The National Inspectorate for Persons’ Records, INEP, in Bucharest, says only two public servants were arrested last year for handling forged identity cards. The first was from Timisoara. The second was head of the office issuing identity cards in the eastern Romanian town of Iasi. According to the Romanian Police’s Anti-corruption Unit, this man had provided several illegal cards whose recipients were thus able to travel freely into the EU Schengen states.

He was sentenced to three months in jail in 2008, after prosecutors proved his involvement in the issuing of two forged identity cards. The investigation continued and, in May 2009, he was again sent to court over a further nine similar cases.

According to INEP police chief-commissioner, Anca Berbecariu, the racket in forged Romanian personal documents only took off after Romania joined the EU in 2007. “Romanian identity cards weren’t forged much before the country joined the EU because there was no interest in it,” she said.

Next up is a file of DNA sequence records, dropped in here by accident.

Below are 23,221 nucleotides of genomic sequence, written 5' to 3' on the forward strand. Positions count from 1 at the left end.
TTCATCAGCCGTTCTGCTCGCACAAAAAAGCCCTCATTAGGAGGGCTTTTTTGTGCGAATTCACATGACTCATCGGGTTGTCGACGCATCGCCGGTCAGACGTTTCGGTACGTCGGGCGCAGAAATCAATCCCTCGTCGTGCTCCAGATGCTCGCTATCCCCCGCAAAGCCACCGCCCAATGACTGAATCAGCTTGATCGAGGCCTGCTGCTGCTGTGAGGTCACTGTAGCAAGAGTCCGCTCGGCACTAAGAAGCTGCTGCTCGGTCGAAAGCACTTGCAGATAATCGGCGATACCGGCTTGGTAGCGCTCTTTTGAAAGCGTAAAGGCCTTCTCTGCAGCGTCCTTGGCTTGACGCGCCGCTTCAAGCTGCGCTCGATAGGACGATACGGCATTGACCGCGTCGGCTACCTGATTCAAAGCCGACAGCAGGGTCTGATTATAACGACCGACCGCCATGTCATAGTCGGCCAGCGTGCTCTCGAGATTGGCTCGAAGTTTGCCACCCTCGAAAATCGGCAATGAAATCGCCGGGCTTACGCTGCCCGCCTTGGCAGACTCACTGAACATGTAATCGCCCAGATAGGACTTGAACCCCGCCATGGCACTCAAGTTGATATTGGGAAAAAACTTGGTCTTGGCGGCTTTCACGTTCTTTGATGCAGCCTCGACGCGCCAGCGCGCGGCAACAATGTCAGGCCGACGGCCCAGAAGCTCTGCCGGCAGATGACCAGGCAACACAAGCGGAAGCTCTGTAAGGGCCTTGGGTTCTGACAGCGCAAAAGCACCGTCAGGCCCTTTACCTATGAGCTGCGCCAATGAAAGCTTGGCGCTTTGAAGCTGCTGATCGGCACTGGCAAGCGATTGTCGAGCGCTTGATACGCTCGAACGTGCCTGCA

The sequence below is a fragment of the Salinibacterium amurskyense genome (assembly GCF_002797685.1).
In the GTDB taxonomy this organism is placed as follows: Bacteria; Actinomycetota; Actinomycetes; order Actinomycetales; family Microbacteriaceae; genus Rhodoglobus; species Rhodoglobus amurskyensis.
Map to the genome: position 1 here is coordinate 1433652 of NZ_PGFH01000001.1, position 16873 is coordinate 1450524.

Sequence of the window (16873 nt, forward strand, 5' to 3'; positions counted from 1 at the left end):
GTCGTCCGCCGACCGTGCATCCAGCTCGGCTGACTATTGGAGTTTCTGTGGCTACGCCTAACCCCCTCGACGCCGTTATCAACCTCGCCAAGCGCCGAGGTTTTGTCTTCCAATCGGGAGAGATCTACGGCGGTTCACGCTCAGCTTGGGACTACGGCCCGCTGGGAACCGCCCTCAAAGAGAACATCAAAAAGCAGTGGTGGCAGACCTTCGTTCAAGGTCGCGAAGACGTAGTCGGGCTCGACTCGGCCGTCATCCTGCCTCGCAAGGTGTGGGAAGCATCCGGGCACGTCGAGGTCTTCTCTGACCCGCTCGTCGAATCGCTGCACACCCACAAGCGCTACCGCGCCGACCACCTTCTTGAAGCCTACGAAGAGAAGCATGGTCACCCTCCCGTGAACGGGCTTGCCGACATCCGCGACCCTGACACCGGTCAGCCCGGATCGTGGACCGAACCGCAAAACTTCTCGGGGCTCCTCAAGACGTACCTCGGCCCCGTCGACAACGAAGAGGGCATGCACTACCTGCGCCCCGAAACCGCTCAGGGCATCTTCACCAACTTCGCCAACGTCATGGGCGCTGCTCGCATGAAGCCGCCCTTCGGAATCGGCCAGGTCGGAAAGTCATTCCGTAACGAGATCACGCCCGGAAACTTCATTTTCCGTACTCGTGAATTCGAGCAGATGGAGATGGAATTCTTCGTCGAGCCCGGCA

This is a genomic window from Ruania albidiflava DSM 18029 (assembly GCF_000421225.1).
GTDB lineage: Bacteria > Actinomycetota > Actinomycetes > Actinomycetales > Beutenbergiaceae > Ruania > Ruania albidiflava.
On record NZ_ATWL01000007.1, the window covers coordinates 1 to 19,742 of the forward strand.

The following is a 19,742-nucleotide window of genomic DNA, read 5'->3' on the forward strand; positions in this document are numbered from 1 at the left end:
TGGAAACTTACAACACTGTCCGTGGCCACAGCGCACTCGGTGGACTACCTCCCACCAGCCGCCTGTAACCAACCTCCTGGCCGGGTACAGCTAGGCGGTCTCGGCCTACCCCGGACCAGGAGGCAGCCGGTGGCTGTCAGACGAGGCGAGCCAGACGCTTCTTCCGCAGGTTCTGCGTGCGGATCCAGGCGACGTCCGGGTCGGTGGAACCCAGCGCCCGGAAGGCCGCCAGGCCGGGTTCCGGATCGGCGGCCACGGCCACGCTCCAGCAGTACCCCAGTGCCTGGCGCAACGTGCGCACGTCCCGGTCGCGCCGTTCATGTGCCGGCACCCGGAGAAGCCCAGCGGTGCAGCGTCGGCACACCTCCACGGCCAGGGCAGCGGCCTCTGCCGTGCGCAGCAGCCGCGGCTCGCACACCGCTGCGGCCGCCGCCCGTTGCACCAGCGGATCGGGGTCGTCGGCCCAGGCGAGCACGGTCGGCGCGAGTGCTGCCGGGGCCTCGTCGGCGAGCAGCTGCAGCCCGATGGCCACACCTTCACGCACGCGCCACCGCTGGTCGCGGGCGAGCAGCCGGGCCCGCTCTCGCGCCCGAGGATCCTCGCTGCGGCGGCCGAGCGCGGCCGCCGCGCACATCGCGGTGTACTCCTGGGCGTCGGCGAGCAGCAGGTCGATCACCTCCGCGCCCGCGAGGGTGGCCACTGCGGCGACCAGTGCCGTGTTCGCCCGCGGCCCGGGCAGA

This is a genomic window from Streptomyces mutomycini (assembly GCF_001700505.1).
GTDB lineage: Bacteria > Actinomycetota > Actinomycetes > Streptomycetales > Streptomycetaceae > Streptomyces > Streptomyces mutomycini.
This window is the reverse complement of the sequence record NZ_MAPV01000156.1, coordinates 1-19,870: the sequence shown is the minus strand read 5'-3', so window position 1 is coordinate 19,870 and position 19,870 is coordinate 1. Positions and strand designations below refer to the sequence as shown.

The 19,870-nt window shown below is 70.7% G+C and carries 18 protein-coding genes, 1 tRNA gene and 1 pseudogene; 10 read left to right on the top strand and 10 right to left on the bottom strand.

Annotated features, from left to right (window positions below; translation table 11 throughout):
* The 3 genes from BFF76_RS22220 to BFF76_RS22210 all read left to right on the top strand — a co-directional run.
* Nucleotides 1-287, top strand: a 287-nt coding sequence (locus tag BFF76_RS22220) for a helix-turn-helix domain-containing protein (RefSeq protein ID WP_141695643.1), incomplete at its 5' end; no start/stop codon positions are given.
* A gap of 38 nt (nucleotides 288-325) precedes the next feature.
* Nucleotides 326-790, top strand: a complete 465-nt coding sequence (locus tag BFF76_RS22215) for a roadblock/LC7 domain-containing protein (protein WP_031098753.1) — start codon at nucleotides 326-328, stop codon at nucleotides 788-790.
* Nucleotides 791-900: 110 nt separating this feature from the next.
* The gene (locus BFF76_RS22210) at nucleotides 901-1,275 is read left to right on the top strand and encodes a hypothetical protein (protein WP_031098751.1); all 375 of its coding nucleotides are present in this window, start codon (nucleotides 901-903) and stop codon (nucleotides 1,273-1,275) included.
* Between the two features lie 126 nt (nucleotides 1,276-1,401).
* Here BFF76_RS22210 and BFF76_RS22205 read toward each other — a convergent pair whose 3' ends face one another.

A debate is now ongoing in Romania over the need for new identity cards. So-called ‘electronic cards’ are considered harder to forge and are already in use in several EU states. Such cards are scheduled for introduction in Germany in late 2010. Romania is set to roll them out in 2011.

Meanwhile, the Romanian police have their own internal problems. According to a June press release from the General Border Police Inspectorate, IGPF, 14 senior officers were under internal investigation for failing to control illegal migration and cross-border crime.

Another 11 had been disciplined for failing to fulfil their obligations after the IGPF uncovered “a series of breaches of duty in combating illegal migration and cross-border criminality.”